Soldier Suicides at Record Level
Increase Linked to Long Wars, Lack of Army Resources
Thursday, January 31, 2008; Page A01
Lt. Elizabeth Whiteside, a psychiatric outpatient at Walter Reed Army Medical Center who was waiting for the Army to decide whether to court-martial her for endangering another soldier and turning a gun on herself last year in Iraq, attempted to kill herself Monday evening. In so doing, the 25-year-old Army reservist joined a record number of soldiers who have committed or tried to commit suicide after serving in Iraq or Afghanistan.
"I'm very disappointed with the Army," Whiteside wrote in a note before swallowing dozens of antidepressants and other pills. "Hopefully this will help other soldiers." She was taken to the emergency room early Tuesday. Whiteside, who is now in stable physical condition, learned yesterday that the charges against her had been dismissed.
Whiteside's personal tragedy is part of an alarming phenomenon in the Army's ranks: Suicides among active-duty soldiers in 2007 reached their highest level since the Army began keeping such records in 1980, according to a draft internal study obtained by The Washington Post. Last year, 121 soldiers took their own lives, nearly 20 percent more than in 2006.
At the same time, the number of attempted suicides or self-inflicted injuries in the Army has jumped sixfold since the Iraq war began. Last year, about 2,100 soldiers injured themselves or attempted suicide, compared with about 350 in 2002, according to the U.S. Army Medical Command Suicide Prevention Action Plan.
The Army was unprepared for the high number of suicides and cases of post-traumatic stress disorder among its troops, as the wars in Iraq and Afghanistan have continued far longer than anticipated. Many Army posts still do not offer enough individual counseling and some soldiers suffering psychological problems complain that they are stigmatized by commanders. Over the past year, four high-level commissions have recommended reforms and Congress has given the military hundreds of millions of dollars to improve its mental health care, but critics charge that significant progress has not been made.
The conflicts in Iraq and Afghanistan have placed severe stress on the Army, caused in part by repeated and lengthened deployments. Historically, suicide rates tend to decrease when soldiers are in conflicts overseas, but that trend has reversed in recent years. From a suicide rate of 9.8 per 100,000 active-duty soldiers in 2001 -- the lowest rate on record -- the Army reached an all-time high of 17.5 suicides per 100,000 active-duty soldiers in 2006.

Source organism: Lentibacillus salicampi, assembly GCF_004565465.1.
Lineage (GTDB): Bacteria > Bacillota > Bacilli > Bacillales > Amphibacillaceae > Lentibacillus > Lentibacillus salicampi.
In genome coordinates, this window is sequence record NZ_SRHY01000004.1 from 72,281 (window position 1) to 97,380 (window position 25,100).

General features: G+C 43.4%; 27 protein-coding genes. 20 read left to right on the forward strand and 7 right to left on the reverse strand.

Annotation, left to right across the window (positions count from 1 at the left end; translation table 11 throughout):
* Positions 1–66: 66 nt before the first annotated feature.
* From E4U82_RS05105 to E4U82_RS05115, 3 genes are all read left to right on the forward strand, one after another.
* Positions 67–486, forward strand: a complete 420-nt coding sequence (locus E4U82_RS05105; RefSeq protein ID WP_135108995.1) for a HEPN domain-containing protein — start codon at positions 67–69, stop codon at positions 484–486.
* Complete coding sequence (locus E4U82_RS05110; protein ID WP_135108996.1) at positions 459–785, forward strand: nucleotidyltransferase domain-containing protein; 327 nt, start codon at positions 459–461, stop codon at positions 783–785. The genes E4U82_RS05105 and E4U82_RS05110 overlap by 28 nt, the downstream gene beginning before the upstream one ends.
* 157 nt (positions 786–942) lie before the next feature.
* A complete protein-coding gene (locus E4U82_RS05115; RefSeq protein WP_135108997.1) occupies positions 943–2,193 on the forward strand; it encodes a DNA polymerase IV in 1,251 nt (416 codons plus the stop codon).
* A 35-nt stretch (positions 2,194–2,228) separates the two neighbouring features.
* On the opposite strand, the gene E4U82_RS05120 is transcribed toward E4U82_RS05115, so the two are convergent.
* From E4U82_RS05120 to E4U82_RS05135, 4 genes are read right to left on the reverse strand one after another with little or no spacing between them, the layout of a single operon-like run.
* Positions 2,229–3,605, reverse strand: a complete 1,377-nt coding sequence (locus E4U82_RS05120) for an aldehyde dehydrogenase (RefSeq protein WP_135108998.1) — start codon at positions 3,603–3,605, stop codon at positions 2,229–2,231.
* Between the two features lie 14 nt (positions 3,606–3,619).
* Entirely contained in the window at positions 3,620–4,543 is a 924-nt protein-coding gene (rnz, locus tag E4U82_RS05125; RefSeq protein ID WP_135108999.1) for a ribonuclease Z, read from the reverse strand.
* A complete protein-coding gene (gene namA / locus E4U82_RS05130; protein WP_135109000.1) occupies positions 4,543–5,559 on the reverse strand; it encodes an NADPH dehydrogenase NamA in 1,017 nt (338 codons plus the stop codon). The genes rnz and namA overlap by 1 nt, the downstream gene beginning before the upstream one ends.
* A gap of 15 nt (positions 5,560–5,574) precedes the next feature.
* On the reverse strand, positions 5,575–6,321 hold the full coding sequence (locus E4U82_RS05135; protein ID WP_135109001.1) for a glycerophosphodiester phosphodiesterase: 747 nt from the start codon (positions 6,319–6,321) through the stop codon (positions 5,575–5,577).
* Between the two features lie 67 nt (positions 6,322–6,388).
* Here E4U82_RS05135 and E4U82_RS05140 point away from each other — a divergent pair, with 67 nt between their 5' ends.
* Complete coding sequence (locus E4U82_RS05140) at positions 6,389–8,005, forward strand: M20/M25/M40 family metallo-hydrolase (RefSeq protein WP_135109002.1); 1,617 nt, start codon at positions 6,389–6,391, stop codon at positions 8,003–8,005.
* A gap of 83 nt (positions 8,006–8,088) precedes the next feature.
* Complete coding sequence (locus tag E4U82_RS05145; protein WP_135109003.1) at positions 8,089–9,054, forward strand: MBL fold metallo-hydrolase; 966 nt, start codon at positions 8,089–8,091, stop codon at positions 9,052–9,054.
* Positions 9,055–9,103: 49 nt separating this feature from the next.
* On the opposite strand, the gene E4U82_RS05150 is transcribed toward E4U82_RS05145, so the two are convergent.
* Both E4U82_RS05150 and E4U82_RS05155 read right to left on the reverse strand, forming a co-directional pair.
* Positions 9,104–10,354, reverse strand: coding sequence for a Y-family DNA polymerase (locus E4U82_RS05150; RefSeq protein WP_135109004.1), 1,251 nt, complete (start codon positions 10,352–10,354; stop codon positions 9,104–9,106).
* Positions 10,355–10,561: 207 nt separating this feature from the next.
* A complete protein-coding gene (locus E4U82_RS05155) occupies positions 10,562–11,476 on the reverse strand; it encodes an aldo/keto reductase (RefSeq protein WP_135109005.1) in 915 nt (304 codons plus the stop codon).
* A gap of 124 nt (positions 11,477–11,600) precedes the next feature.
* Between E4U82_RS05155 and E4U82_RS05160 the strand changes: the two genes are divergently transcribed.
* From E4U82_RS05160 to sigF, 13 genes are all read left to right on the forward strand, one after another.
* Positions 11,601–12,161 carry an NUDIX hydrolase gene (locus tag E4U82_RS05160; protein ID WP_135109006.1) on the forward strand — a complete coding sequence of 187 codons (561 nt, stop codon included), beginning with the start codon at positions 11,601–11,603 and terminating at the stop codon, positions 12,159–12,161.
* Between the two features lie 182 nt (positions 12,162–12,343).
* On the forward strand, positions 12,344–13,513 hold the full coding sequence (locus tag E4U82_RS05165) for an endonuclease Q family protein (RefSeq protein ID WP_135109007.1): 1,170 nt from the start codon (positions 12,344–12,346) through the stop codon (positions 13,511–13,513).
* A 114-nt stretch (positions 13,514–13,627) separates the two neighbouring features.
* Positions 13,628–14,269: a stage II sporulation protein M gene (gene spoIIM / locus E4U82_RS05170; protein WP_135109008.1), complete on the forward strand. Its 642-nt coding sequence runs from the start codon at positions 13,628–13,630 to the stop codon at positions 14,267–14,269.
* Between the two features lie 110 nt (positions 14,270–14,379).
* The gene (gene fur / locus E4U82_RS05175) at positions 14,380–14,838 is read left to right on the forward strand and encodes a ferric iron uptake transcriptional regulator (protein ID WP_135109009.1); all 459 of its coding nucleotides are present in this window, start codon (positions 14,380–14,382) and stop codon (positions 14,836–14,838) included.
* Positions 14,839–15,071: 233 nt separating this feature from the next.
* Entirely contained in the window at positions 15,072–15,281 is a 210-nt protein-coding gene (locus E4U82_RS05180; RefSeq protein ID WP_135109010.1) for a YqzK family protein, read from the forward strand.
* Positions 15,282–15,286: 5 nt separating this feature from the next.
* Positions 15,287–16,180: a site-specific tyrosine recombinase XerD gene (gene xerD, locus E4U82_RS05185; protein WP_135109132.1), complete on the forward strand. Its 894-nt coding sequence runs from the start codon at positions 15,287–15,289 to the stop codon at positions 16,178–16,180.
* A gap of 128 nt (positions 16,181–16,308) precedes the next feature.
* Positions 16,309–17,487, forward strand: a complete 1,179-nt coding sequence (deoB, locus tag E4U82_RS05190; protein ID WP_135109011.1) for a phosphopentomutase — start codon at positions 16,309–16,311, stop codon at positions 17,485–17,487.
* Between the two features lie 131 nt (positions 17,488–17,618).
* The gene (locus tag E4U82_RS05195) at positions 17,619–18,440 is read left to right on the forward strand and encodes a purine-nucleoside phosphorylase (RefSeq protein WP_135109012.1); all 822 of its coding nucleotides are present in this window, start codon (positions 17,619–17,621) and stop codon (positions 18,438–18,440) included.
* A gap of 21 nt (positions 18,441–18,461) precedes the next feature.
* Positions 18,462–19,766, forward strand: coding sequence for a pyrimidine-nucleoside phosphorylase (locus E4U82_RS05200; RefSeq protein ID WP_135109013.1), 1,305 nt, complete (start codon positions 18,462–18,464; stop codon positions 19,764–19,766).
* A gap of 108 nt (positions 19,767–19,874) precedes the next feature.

Last year, twice as many soldier suicides occurred in the United States than in Iraq and Afghanistan.
Col. Elspeth Cameron Ritchie, the Army's top psychiatrist and author of the study, said that suicides and attempted suicides "are continuing to rise despite a lot of things we're doing now and have been doing." Ritchie added: "We need to improve training and education. We need to improve our capacity to provide behavioral health care."
Ritchie's team conducted more than 200 interviews in the United States and overseas, and found that the common factors in suicides and attempted suicides include failed personal relationships; legal, financial or occupational problems; and the frequency and length of overseas deployments. She said the Army must do a better job of making sure that soldiers in distress receive mental health services. "We need to know what to do when we're concerned about one of our fellows."
The study, which the Army's top personnel chief ordered six months ago, acknowledges that the Army still does not know how to adequately assess, monitor and treat soldiers with psychological problems. In fact, it says that "the current Army Suicide Prevention Program was not originally designed for a combat/deployment environment."
Staff Sgt. Gladys Santos, an Army medic who attempted suicide after three tours in Iraq, said the Army urgently needs to hire more psychiatrists and psychologists who have an understanding of war. "They gave me an 800 number to call if I needed help," she said. "When I come to feeling overwhelmed, I don't care about the 800 number. I want a one-on-one talk with a trained psychiatrist who's either been to war or understands war."
Santos, who is being treated at Walter Reed, said the only effective therapy she has received there in the past year have been the one-on-one sessions with her psychiatrist, not the group sessions in which soldiers are told "Don't hit your wife, don't hit your kids," or the other groups where they play bingo or learn how to properly set a table.